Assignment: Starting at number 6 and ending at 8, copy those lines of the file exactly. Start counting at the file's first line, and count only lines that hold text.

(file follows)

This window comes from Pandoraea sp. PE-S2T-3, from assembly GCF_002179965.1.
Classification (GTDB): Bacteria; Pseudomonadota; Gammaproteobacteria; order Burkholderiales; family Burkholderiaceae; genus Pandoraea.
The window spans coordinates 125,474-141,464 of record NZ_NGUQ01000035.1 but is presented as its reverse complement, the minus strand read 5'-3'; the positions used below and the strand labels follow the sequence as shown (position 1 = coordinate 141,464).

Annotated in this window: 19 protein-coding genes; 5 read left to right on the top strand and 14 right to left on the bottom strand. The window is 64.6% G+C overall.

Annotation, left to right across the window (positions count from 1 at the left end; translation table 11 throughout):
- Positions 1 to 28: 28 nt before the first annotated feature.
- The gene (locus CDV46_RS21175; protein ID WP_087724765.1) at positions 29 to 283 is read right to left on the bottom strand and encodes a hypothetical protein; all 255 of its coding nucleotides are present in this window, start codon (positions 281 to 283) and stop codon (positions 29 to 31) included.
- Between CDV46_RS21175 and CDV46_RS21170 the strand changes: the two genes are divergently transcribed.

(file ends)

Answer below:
- Positions 1 to 28: 28 nt before the first annotated feature.
- The gene (locus CDV46_RS21175; protein ID WP_087724765.1) at positions 29 to 283 is read right to left on the bottom strand and encodes a hypothetical protein; all 255 of its coding nucleotides are present in this window, start codon (positions 281 to 283) and stop codon (positions 29 to 31) included.
- Between CDV46_RS21175 and CDV46_RS21170 the strand changes: the two genes are divergently transcribed.